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A skill that effective leaders take pride in possessing is the ability to identify other great leaders and recruit them to their organization. While the processes – and requirements – for recruiting, identifying and selecting individuals to serve in leadership roles may vary depending on the organization and employment sector, leaders in education should consider a process that involves a wide-range of stakeholders and promotes competition between both internal and external candidates.

When looking to fill a high-level leadership opening in a school district, Superintendents should consider the following important steps for a strong hiring process: 

  1. Post the position on your website and on local, state and national online job boards. Make sure to follow requirements relating to the length of time it must be publicly posted online. This is a simple, yet important step that is often overlooked and even undervalued. Never assume that the best candidates are trolling your website waiting for openings to appear.   
  2. Convene a group of stakeholders directly impacted by this individual’s role and collect feedback on the type of leader, or the characteristics, educational training and skills they would like to see this person possess. For example, if it is a campus principal opening, bring in parents, school staff, and students and ask them questions related to the individual’s desired skills and experience, as well as other aspects of the campus and school community. Gather their feedback for the next stage of the process.
  3. Convene a small panel of district leaders to screen the applicant pool. Provide this panel with the feedback gathered during the “characteristics” meetings to cross reference the experiences and backgrounds of the applicants with what was desired by the stakeholders who provided input. Select candidates – no less than 4, no more than 8 – to advance to a first round of interviews.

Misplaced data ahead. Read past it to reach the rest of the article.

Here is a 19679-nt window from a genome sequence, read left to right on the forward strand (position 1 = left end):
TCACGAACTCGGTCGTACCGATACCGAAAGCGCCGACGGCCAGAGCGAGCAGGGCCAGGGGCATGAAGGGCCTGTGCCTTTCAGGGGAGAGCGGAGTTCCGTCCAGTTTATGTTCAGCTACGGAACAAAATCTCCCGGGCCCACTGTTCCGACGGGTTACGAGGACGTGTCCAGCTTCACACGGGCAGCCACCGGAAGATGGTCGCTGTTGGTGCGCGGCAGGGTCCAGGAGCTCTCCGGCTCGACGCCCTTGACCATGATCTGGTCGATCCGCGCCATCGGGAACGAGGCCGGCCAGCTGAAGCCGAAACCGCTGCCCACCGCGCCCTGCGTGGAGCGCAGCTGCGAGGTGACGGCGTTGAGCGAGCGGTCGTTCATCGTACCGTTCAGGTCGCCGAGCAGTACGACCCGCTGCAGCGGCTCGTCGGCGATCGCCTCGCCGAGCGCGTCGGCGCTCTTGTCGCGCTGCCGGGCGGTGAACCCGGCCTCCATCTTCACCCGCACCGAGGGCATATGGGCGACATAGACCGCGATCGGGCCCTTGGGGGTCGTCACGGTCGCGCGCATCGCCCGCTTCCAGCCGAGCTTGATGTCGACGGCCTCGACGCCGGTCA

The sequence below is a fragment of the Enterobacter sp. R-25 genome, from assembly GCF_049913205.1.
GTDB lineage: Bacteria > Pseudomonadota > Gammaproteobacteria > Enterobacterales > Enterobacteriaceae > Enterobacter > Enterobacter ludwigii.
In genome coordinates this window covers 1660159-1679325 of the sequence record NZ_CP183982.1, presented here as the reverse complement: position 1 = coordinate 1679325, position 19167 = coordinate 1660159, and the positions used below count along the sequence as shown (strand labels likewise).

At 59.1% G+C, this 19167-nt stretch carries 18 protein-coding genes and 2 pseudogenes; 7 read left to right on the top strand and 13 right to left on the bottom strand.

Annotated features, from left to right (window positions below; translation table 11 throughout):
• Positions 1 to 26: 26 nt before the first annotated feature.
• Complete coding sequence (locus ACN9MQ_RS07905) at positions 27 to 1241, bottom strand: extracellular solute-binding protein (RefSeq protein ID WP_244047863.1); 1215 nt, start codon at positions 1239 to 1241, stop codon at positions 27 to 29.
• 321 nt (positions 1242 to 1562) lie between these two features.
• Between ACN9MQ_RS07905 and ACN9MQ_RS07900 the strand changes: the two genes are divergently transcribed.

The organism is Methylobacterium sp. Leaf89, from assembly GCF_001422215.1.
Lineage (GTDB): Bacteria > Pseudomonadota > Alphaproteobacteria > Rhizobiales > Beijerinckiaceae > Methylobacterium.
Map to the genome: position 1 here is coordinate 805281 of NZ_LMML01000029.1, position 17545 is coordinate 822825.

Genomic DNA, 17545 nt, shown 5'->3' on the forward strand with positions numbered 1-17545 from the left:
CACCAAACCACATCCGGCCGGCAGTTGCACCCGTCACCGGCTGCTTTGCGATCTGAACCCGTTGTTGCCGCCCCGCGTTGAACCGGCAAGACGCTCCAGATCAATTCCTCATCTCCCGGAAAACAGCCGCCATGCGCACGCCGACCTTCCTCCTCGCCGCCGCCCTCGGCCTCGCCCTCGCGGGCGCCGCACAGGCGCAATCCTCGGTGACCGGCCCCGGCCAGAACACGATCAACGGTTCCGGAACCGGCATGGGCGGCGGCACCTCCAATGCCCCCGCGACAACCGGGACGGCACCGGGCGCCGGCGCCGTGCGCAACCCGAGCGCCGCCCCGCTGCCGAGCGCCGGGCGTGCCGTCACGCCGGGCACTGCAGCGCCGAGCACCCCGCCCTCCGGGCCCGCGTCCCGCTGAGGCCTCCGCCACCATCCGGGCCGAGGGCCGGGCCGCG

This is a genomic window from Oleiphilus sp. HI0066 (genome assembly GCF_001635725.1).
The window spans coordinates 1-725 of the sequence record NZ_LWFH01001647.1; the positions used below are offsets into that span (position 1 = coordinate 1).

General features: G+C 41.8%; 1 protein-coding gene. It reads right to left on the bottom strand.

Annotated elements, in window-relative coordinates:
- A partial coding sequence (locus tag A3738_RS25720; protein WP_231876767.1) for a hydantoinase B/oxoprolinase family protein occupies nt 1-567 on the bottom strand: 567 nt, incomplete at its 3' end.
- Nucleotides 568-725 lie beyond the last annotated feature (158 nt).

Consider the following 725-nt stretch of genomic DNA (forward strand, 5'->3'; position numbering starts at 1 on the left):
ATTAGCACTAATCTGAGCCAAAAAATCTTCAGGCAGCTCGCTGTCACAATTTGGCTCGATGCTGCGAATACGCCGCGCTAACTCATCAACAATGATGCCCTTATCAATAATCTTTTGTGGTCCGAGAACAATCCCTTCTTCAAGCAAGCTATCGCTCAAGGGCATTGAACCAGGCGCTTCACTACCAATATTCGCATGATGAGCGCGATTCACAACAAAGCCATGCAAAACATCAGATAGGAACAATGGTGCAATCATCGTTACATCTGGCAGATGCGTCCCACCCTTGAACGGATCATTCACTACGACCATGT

4. Develop a first-round interview panel consisting of individuals representative of the entire campus (parents, teachers, students, other school staff) and include district-level staff members. After interviewing the pre-screened and selected candidates, instruct the panel to rank the candidates based on their interview, and recommend two to four to advance to a second round. Ask the panel, “Did we meet at least one candidate who you believe can be successful in this role?” If the answer is “yes”, the process moves forward. If the answer is “no”, go back to step one. (I emphasize recommend in this process. While these individuals are an important component to a robust process, the district superintendent is ultimately accountable for the performance of school leaders.)
  5. After your first round panel has recommended two to four candidates to advance past the first round, convene a panel of senior staff and district leaders to conduct a second round. You should try to have at least one individual who sat in on the first round to be included on this panel. Conduct a second round and deliberate with your senior leaders. If necessary, bring candidates back for a third round.
  6. Once you have selected your preferred candidate, check the references they provided you. You should take it a bit further and look for additional references they did not provide but may have had experience working with your candidate in some capacity. If the references all check out, you have found your candidate through a very thorough and competitive process.

While these steps may seem fairly commonplace, oftentimes leaders and organizations are inclined to select a leader they already know or with whom they already have a great level of comfortability. While expedient, this may not result in identifying the best candidate to fill your leadership opening.  If there is a person who you believe to be the best leader for the opening, not only will they emerge as the top candidate, but they will also gain gratification knowing that they earned the position through an open and competitive process.